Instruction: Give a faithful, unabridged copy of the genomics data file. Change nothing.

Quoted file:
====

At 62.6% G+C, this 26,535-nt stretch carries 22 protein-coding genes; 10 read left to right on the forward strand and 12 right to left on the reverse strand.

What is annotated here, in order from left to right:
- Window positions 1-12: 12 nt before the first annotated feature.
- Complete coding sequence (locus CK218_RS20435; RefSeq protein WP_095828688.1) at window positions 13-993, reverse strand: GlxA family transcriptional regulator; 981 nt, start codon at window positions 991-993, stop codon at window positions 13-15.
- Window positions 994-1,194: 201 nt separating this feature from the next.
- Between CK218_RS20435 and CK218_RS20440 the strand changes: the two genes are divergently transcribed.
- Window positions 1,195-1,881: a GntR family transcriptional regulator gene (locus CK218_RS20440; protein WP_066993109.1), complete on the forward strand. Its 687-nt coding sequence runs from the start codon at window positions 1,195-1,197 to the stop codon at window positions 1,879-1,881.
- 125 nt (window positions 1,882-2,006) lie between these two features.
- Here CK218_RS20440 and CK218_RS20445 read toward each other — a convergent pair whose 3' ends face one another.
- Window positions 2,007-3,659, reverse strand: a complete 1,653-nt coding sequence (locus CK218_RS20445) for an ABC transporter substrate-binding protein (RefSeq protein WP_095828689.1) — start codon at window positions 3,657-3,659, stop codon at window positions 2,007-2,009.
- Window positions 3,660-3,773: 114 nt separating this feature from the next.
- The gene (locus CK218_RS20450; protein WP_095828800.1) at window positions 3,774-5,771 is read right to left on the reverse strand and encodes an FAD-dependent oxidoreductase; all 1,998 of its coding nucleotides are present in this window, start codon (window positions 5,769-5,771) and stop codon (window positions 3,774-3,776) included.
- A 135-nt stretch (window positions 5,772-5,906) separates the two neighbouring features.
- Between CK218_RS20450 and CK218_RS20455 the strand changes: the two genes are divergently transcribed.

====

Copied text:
At 62.6% G+C, this 26,535-nt stretch carries 22 protein-coding genes; 10 read left to right on the forward strand and 12 right to left on the reverse strand.

What is annotated here, in order from left to right:
- Window positions 1-12: 12 nt before the first annotated feature.
- Complete coding sequence (locus CK218_RS20435; RefSeq protein WP_095828688.1) at window positions 13-993, reverse strand: GlxA family transcriptional regulator; 981 nt, start codon at window positions 991-993, stop codon at window positions 13-15.
- Window positions 994-1,194: 201 nt separating this feature from the next.
- Between CK218_RS20435 and CK218_RS20440 the strand changes: the two genes are divergently transcribed.
- Window positions 1,195-1,881: a GntR family transcriptional regulator gene (locus CK218_RS20440; protein WP_066993109.1), complete on the forward strand. Its 687-nt coding sequence runs from the start codon at window positions 1,195-1,197 to the stop codon at window positions 1,879-1,881.
- 125 nt (window positions 1,882-2,006) lie between these two features.
- Here CK218_RS20440 and CK218_RS20445 read toward each other — a convergent pair whose 3' ends face one another.
- Window positions 2,007-3,659, reverse strand: a complete 1,653-nt coding sequence (locus CK218_RS20445) for an ABC transporter substrate-binding protein (RefSeq protein WP_095828689.1) — start codon at window positions 3,657-3,659, stop codon at window positions 2,007-2,009.
- Window positions 3,660-3,773: 114 nt separating this feature from the next.
- The gene (locus CK218_RS20450; protein WP_095828800.1) at window positions 3,774-5,771 is read right to left on the reverse strand and encodes an FAD-dependent oxidoreductase; all 1,998 of its coding nucleotides are present in this window, start codon (window positions 5,769-5,771) and stop codon (window positions 3,774-3,776) included.
- A 135-nt stretch (window positions 5,772-5,906) separates the two neighbouring features.
- Between CK218_RS20450 and CK218_RS20455 the strand changes: the two genes are divergently transcribed.